- shredded wheat,
- shrew mole,
Origin of shrew1
Origin of shrew2
Examples from the Web for shrew
Read another way, she is a horrible mother, an uptight snob, and a bit of a shrew.Colm Toibin Describes The Creation Of His Quiet Masterpiece ‘Nora Webster’|Jennie Yabroff|November 3, 2014|DAILY BEAST
All the parts for women are awful, and chauvinistic and they have to play a shrew.The Sex Scenes in ‘The Spectacular Now’ Are Awkward, Honest, and All Too Real|Anna Klassen|August 2, 2013|DAILY BEAST
Her popularity is up, her guard is down, and her image as a shrew is a relic of the past.How Hillary Clinton Got Hot After Years of Being Stuck With a Cold Image|Howard Kurtz|April 13, 2012|DAILY BEAST
Why not rewrite 'The Taming of the Shrew' with a new background?Charles Frohman: Manager and Man|Isaac Frederick Marcosson and Daniel Frohman
You forced him to die alone with your sneering face, while your shrew of a wife counted cards downstairs.Richard Carvel, Complete|Winston Churchill
A face with more of the shrew in embryo than that of the girl, it is scarcely possible to conceive.
Soric′ident, having teeth like the shrew; Sor′icine, pertaining to the shrew-mouse; Sor′icoid, soricine.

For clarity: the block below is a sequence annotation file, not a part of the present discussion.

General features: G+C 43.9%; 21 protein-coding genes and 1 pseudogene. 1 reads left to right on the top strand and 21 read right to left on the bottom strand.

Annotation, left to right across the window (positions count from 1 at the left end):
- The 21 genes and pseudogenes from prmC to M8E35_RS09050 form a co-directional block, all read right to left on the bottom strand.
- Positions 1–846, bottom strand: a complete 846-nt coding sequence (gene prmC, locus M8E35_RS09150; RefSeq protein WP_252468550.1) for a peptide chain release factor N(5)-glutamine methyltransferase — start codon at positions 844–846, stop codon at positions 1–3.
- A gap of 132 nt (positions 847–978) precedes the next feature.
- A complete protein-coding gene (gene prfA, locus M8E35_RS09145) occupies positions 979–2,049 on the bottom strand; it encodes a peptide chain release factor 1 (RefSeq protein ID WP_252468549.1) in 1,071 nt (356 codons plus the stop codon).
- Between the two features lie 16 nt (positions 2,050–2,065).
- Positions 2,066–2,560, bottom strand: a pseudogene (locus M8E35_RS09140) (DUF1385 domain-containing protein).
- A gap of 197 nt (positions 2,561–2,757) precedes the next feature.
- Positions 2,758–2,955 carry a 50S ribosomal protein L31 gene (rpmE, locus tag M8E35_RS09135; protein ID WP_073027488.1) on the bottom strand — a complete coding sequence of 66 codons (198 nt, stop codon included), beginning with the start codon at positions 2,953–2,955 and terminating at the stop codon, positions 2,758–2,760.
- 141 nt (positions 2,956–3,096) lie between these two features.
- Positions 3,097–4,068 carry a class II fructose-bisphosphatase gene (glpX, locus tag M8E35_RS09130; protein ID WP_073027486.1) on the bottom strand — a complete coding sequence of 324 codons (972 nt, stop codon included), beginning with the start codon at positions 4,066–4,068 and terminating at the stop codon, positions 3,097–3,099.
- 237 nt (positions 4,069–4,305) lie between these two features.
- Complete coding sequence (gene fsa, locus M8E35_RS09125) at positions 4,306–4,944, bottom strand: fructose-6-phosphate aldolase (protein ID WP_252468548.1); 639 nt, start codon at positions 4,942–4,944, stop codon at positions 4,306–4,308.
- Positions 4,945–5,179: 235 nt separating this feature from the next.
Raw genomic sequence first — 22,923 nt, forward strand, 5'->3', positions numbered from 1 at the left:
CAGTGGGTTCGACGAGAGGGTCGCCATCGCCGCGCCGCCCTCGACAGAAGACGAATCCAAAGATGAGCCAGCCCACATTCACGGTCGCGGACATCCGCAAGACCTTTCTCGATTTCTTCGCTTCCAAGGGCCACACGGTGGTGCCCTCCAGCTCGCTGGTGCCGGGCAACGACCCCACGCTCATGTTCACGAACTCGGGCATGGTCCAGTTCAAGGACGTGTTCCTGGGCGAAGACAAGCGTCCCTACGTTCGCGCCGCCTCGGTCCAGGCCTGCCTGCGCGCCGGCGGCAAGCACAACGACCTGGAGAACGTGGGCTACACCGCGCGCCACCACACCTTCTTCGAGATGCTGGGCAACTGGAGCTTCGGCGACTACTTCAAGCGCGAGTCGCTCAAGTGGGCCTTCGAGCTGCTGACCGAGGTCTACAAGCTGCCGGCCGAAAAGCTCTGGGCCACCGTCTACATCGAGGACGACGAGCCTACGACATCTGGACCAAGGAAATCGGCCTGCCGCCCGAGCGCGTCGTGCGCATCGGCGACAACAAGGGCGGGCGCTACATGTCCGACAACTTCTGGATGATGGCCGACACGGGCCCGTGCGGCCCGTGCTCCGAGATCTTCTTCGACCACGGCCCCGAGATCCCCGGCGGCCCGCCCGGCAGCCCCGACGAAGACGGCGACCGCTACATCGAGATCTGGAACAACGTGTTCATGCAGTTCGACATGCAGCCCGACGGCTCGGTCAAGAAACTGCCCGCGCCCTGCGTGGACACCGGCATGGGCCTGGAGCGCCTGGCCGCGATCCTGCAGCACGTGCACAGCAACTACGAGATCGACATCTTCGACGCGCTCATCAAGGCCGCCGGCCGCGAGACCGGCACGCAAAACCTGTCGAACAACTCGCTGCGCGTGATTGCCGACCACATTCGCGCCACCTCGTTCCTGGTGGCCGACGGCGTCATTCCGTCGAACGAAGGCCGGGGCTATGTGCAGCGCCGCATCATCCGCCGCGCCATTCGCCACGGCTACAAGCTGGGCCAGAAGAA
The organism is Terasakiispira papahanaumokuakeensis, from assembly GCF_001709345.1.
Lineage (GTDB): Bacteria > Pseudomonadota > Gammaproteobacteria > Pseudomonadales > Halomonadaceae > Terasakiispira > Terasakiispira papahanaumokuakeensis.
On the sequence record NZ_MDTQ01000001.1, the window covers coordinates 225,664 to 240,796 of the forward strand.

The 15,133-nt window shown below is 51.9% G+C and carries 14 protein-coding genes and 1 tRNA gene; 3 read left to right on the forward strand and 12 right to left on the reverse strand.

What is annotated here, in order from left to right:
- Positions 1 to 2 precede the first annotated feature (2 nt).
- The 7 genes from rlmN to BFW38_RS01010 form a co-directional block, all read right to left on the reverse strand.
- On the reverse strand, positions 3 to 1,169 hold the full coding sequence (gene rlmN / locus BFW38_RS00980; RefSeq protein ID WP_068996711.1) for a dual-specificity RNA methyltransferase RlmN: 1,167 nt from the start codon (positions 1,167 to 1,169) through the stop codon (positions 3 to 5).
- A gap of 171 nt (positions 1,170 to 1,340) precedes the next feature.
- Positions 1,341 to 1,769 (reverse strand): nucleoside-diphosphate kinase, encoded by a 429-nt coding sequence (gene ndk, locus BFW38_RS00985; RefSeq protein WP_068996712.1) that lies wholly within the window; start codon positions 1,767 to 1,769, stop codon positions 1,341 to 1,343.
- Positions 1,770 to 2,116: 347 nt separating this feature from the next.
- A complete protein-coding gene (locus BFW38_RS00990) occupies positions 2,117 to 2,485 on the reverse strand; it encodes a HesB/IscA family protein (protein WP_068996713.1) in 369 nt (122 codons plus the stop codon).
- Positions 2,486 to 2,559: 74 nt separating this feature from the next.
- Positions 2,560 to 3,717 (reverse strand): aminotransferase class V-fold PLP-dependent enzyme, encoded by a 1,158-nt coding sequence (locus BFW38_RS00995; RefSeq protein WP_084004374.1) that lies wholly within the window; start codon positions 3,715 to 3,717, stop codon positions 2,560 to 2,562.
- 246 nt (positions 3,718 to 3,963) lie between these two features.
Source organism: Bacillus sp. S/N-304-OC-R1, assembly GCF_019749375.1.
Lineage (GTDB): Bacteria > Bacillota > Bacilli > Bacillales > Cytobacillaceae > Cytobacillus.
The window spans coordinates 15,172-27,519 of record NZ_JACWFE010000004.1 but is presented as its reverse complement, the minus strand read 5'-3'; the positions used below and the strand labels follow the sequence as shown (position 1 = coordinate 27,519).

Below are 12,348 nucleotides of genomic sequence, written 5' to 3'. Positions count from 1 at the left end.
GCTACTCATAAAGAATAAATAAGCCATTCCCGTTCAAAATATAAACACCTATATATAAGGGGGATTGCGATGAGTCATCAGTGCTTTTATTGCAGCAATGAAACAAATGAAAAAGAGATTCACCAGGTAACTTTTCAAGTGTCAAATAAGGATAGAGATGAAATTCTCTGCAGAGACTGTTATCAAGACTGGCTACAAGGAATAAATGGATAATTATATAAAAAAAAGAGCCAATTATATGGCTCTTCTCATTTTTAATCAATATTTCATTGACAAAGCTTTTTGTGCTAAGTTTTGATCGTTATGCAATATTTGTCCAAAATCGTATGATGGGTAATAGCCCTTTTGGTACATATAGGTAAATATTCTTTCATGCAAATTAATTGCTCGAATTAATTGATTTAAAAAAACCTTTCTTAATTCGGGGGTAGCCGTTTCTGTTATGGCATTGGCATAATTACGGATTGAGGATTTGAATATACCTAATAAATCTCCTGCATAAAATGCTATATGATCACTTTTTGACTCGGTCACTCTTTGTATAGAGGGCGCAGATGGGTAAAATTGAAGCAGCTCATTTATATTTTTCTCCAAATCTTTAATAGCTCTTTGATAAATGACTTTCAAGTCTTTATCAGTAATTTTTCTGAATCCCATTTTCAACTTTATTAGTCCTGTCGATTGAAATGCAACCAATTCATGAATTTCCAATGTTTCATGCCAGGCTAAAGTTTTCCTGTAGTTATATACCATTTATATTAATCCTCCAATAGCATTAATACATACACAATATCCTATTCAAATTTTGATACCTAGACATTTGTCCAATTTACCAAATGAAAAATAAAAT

The kulu in question was more of a coquette than she was of a shrew.Gorillas & Chimpanzees|R. L. Garner
Word Origin for shrew
small insectivorous mammal, Old English screawa "shrew-mouse," unknown outside English, and "the absence of evidence for the word between the OE. period and the 16th c is remarkable" [OED]. Perhaps from Proto-Germanic *skraw-, from PIE *skreu- "to cut; cutting tool" (see shred (n.)), in reference to the shrew's pointed snout. Alternative Old English word for it was scirfemus, from sceorfan "to gnaw."
The meaning "peevish, malignant, clamorous, spiteful, vexatious, turbulent woman" [Johnson] is late 14c., from earlier sense of "spiteful person" (male or female), mid-13c., traditionally said to derive from some supposed malignant influence of the animal, which was once believed to have a venomous bite and was held in superstitious dread (cf. beshrew). Paired with sheep from 1560s as the contrasting types of wives.